Liset Marquez, Staff Writer
Created: 03/22/2011 04:05:51 PM PDT

LOS ANGELES – Despite her doubts about a timely transfer of LA/Ontario International Airport, Gina Marie Lindsey is optimistic about its future growth in passengers.

Speaking to the Board of Airport Commissioners on Monday, Lindsey, LAWA’s executive director, predicted a better year for the struggling airport, which hasn’t seen traffic levels so low since the 1980s.

Traffic has stabilized at ONT, with the medium size hub losing only 1percent in traffic for 2010, which Lindsey said can be attributed to Aeromexico pulling out of the airport. The airline has since restored flights at ONT.

Yearly air traffic figures for 2010 show ONT lost 1.19 percent of traffic from 2009. Last year, 4.8million travelers passed through ONT, a slight decrease from the 4.86million travelers in 2009.

“We still need to find as many ways as possible to make that airport more viable,” Lindsey said.

On Monday, Lindsey stunned Ontario city officials when she told the commissioners that a transfer of control, because of its complexities, could take years.

For more than a year, Ontario officials have been pushing Los Angeles Mayor Antonio Villaraigosa and LAWA – which manages ONT – to either transfer control of ONT or amend the Joint Powers Agreement between the two cities.

Ontario officials see the cause of the passenger decline differently.

For months, Ontario Councilman Alan Wapner has been critical of LAWA’s management of the airport.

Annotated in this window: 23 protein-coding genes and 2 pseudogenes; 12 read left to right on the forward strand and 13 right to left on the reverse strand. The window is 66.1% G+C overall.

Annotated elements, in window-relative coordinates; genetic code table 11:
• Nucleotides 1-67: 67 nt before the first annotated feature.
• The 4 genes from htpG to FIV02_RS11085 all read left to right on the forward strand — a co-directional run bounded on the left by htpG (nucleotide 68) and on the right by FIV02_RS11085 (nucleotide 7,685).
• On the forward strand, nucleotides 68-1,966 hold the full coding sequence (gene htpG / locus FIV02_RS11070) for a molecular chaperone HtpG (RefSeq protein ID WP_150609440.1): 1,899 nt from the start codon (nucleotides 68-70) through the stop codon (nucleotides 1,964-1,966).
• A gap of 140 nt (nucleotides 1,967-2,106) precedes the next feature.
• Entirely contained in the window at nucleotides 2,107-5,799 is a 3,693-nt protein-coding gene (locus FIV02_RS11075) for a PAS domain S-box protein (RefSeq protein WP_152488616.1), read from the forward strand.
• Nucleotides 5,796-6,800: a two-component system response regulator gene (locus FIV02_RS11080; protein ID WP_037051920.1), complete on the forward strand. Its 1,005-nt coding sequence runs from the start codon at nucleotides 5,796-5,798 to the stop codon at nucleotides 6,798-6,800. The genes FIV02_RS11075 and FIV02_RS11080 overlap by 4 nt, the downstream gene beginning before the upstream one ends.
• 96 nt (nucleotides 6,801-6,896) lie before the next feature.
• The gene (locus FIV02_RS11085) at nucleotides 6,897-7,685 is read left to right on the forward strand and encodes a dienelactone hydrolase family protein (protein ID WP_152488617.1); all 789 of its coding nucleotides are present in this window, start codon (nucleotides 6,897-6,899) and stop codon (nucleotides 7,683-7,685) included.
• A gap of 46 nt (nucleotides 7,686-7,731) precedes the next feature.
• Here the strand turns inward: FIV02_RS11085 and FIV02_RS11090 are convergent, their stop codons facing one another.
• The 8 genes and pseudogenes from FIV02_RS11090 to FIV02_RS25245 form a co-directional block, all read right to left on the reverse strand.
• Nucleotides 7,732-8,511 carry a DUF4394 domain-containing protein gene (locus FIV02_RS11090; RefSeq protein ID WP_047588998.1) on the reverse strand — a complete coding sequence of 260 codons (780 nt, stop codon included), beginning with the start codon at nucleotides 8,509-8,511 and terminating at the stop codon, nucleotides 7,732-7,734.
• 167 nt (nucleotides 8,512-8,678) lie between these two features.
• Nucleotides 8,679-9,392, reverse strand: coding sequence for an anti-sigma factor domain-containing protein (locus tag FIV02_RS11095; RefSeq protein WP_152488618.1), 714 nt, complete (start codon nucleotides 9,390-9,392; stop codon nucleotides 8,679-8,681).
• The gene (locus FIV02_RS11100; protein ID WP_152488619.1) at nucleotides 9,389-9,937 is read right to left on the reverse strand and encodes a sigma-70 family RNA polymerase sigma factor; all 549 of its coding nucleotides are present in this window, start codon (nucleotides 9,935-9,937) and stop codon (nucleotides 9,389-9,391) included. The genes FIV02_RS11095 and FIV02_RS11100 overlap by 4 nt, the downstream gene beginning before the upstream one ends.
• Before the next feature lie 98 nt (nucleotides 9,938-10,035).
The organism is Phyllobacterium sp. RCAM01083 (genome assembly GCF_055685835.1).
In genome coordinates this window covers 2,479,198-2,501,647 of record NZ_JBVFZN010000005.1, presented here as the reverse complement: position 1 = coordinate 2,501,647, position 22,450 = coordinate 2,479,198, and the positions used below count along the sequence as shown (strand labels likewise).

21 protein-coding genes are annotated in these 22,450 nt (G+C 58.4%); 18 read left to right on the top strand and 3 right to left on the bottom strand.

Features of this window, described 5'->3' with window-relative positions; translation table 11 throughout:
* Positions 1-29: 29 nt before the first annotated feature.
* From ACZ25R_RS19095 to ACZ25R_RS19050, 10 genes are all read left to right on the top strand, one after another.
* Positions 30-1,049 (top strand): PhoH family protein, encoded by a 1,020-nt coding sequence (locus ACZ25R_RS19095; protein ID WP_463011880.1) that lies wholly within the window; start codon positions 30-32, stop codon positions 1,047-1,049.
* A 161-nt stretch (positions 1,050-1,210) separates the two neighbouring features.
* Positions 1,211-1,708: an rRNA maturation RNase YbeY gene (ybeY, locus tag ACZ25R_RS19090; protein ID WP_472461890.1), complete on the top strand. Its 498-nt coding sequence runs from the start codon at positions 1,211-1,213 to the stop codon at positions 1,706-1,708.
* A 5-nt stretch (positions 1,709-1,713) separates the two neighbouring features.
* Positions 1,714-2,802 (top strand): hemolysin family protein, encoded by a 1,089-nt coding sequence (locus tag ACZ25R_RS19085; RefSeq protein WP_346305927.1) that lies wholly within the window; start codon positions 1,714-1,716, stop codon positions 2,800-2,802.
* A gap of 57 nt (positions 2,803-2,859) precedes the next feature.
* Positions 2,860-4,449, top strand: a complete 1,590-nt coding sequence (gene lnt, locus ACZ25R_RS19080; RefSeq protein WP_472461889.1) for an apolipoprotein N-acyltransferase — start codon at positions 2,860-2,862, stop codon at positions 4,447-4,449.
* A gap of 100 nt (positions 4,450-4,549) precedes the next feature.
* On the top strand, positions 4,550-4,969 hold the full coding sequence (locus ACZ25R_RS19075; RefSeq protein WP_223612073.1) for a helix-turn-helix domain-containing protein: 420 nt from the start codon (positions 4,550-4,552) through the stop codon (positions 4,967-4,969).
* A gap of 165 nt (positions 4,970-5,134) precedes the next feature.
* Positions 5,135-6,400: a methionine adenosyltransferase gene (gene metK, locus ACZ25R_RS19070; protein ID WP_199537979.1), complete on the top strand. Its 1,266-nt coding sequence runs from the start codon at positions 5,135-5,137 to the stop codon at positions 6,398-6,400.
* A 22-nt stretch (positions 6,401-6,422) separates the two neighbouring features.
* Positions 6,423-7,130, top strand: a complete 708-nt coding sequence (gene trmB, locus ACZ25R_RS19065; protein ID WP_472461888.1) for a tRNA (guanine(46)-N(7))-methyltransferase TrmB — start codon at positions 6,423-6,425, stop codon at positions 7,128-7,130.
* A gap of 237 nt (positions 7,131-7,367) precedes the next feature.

Among the concerns he has raised is the pressing need to transfer management before the lack of traffic forces ONT’s closure.

“There must be a sense of urgency at LAWA just as there has been and is at Ontario,” he said.

It’s a scenario that Lindsey does not agree with. At Monday’s meeting she told the board that ONT has at least 13,000 passengers a day, which is more traffic than Long Beach International Airport and Burbank.

“(ONT) still a very viable, operating airport serving a lot of people,” Lindsey said.

But passenger traffic at LA/Ontario International Airport has declined by 33percent since 2007, when it had 7.2million passengers.

ONT’s situation is not unique, Lindsey said. Of the 36 medium-size airports in the nation, 29 have shown passenger decline, she said. The decline of passengers at the airports ranges between 12percent and 35percent, Lindsey said.

In the state, San Jose International Airport has seen a 22.6percent drop and Oakland has experienced a 30percent decline.

Commissioner Fernando Torres-Gil commended LAWA and ONT staff for making cost reductions.

“The bottom line is it is not about costs, it’s just economical recession,” he said. “It’s the economical recession that has been the culprit, not the management.”

Commissioners requested that LAWA staff provide them with a report comparing ONT traffic in the last year to other airports in the Southern California region.

To read entire story, click here.